Portland Timbers 2018 Season Preview / by Drew Olsen

Here's more about Expected Goals (xG) and Expected Assists (xA). Expected Buildup Goal Chain is abbreviated to xB. Defensive Acts are per 96 minutes and are defined as blocks, interceptions, tackles, and challenges. Touch percentage is the player's percentage of all team touches while on the field. Pretty much all the data in the above graphic can be found in our interactive tables. They're pretty cool so you should check them out.

By Drew Olsen (@drewjolsen)

On the back of  humanitarian and league MVP Diego Valeri, the 2017 Timbers won the Western Conference and thought they had a chance at a second MLS Cup. Unfortunately, injuries struck at the worst time and they bowed out of the playoffs with barely a whimper. With a new coach and some shrewd offseason signings, Portland will try again to end their season with an addition to their trophy case.

2017 in review

Last season was an unconventional one for the Timbers. Under the Caleb Porter era of leadership, two things could be counted on in Portland; that Diego Chara would end the season with a smile and the Timbers would struggle to start the season. Shockingly, neither were to be so in 2017.

In each of Porter’s four prior seasons as coach, the Timbers had struggled out of the gate, usually finding themselves near the bottom of the conference upon entering April. But 2017 turned out to be a year of change in more ways than most Timbers fans could have imagined. Portland jumped out to a hot start and, despite a mid-season slump, ultimately only spent a couple days below the red line all season.

They won the Western Conference, beating their main rival to the north on tiebreakers, and had hope for another shot at the MLS Cup. Those hopes died on a cow pasture in Texas when Larrys Mabiala injured his hip and diminutive destroyer Diego Chara broke his foot. Those injuries, an ongoing saga involving striker Fanendo Adi (who made his final appearance of 2017 in August), a hostile cup of mate, and a torn Achilles for defensive utility man Roy Miller all combined to dash hopes of another cup run. Instead, they bowed out quietly in a 2-1 home loss to Houston. Portland's season was like Al Capone's secret vault: the journey was full of possibility, but once inside there was nothing but dirt.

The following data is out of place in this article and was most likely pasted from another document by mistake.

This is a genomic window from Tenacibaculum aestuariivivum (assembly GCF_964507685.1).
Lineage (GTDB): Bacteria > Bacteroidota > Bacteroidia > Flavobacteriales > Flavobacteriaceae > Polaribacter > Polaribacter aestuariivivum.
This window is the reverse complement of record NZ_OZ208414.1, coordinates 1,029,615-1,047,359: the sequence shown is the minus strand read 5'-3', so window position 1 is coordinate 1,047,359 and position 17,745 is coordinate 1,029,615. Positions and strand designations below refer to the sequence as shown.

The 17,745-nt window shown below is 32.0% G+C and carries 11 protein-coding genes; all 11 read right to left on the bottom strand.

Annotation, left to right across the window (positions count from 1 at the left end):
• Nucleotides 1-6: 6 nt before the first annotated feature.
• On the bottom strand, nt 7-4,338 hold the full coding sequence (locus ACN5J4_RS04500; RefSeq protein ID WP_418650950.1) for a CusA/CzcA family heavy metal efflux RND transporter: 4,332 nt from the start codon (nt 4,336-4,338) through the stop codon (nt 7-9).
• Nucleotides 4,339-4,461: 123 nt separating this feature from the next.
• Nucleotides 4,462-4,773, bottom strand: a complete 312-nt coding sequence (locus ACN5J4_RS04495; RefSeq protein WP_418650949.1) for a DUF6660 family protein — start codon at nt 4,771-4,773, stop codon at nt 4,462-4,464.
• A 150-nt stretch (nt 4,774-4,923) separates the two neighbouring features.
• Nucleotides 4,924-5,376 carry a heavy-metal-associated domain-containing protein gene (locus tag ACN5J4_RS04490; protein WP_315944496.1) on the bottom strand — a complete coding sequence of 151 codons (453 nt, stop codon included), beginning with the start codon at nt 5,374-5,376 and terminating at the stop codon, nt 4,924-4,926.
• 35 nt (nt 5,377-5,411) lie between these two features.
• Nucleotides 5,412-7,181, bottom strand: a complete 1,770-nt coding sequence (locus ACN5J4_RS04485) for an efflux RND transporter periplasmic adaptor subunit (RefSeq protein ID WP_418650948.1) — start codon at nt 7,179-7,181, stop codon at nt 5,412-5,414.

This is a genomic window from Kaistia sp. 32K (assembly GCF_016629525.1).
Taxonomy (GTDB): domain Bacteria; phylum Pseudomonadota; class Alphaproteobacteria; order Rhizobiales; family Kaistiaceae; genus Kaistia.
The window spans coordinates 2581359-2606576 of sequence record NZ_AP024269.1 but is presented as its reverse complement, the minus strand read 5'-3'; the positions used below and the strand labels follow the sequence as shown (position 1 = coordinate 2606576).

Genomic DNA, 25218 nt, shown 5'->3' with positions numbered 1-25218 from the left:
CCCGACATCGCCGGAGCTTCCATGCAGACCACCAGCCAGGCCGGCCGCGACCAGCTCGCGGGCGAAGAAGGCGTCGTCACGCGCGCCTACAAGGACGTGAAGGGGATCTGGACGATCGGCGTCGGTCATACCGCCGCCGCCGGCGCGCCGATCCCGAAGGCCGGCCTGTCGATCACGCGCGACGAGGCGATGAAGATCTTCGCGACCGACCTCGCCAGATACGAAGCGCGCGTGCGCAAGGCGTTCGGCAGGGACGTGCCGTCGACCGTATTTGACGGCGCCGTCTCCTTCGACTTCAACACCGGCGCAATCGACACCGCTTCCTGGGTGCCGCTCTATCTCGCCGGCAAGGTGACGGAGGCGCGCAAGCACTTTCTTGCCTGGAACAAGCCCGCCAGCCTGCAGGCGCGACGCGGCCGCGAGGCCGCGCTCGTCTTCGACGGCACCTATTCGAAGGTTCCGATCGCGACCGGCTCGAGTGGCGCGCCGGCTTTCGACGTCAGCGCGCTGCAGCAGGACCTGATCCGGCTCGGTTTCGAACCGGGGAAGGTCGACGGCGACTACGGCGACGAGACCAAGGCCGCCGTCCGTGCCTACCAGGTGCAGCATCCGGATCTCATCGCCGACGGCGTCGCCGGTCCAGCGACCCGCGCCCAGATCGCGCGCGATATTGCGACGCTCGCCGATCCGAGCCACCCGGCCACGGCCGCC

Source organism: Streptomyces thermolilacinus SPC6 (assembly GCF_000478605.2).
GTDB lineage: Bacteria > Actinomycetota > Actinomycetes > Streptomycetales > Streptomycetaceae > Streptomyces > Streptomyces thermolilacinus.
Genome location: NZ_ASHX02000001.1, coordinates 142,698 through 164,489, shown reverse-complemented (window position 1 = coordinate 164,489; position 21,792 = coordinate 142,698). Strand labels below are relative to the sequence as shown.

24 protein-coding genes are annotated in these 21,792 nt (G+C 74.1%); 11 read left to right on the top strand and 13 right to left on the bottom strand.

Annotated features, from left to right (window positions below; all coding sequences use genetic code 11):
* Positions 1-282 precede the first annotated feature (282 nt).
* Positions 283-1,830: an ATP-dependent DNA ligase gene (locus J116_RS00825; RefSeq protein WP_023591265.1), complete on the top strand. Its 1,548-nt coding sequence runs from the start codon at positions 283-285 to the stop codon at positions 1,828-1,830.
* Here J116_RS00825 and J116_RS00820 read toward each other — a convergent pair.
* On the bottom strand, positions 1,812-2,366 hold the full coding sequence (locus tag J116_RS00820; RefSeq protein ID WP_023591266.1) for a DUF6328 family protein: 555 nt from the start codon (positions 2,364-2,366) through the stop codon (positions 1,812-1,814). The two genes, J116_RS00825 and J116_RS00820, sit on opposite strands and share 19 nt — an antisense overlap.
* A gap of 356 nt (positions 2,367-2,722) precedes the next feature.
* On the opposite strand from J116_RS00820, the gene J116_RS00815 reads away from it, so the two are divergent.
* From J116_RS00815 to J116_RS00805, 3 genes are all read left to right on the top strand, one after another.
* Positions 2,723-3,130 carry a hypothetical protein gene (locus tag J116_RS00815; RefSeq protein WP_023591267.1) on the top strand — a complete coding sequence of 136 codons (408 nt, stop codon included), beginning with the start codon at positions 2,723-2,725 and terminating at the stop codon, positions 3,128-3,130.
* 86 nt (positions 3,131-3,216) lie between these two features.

But the real story of the 2017 Timbers was Diego Valeri. The best Timbers player ever cemented his place in the history books and earned naming rights over the next bridge or gondola built in Portland. When Fanendo Adi went out, Valeri pulled a Greg Jennings and put the team on his back. He was having his best MLS season before he set an MLS record by scoring in nine consecutive games. Then El Maestro single-handedly got his team to the playoffs with his 21 goals and nine assists. Build. The Statue.

There were other players on the team, too. DP signing Sebastian Blanco performed admirably in his first MLS season, bouncing between the left and right wings on his way to eight goals (6.04 xG) and eight assists (four secondary and four primary assists on 4.39 xA).

While his return to MLS was initially met with jeers, I say with zero sarcasm that Roy Miller may have been the Timbers’ 2nd most important player in 2017. When presumed starting centerback Gbenga Arokoyo went down in preseason with a torn Achilles, Miller stepped in and performed admirably. When the other starter, Liam Ridgewell, missed a majority of the season with his own injury, Miller paired with fellow new addition Lawrence Olum (among others) to keep things under control. Considered a depth piece before the season started, Miller performed better than many of the starting centerbacks the Timbers have acquired in past seasons. Sadly, he'll miss 2018 while he recovers from the aforementioned torn Achilles.